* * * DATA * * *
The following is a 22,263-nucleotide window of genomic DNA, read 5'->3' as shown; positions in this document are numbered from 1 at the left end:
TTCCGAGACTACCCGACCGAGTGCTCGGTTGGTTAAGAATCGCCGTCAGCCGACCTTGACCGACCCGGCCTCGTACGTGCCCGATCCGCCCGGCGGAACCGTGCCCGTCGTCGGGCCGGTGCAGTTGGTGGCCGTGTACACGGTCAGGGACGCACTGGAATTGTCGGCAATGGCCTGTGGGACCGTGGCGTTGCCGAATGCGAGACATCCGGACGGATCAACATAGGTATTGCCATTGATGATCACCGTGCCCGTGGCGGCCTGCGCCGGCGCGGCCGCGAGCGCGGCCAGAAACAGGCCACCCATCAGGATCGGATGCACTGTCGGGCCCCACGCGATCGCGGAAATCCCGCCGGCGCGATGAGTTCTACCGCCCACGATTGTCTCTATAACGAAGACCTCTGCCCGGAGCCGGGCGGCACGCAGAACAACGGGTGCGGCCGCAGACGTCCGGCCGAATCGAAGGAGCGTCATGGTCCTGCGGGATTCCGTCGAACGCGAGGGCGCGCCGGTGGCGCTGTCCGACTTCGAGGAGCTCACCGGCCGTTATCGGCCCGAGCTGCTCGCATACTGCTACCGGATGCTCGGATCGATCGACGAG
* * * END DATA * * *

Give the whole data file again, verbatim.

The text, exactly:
The following is a 22,263-nucleotide window of genomic DNA, read 5'->3' as shown; positions in this document are numbered from 1 at the left end:
TTCCGAGACTACCCGACCGAGTGCTCGGTTGGTTAAGAATCGCCGTCAGCCGACCTTGACCGACCCGGCCTCGTACGTGCCCGATCCGCCCGGCGGAACCGTGCCCGTCGTCGGGCCGGTGCAGTTGGTGGCCGTGTACACGGTCAGGGACGCACTGGAATTGTCGGCAATGGCCTGTGGGACCGTGGCGTTGCCGAATGCGAGACATCCGGACGGATCAACATAGGTATTGCCATTGATGATCACCGTGCCCGTGGCGGCCTGCGCCGGCGCGGCCGCGAGCGCGGCCAGAAACAGGCCACCCATCAGGATCGGATGCACTGTCGGGCCCCACGCGATCGCGGAAATCCCGCCGGCGCGATGAGTTCTACCGCCCACGATTGTCTCTATAACGAAGACCTCTGCCCGGAGCCGGGCGGCACGCAGAACAACGGGTGCGGCCGCAGACGTCCGGCCGAATCGAAGGAGCGTCATGGTCCTGCGGGATTCCGTCGAACGCGAGGGCGCGCCGGTGGCGCTGTCCGACTTCGAGGAGCTCACCGGCCGTTATCGGCCCGAGCTGCTCGCATACTGCTACCGGATGCTCGGATCGATCGACGAG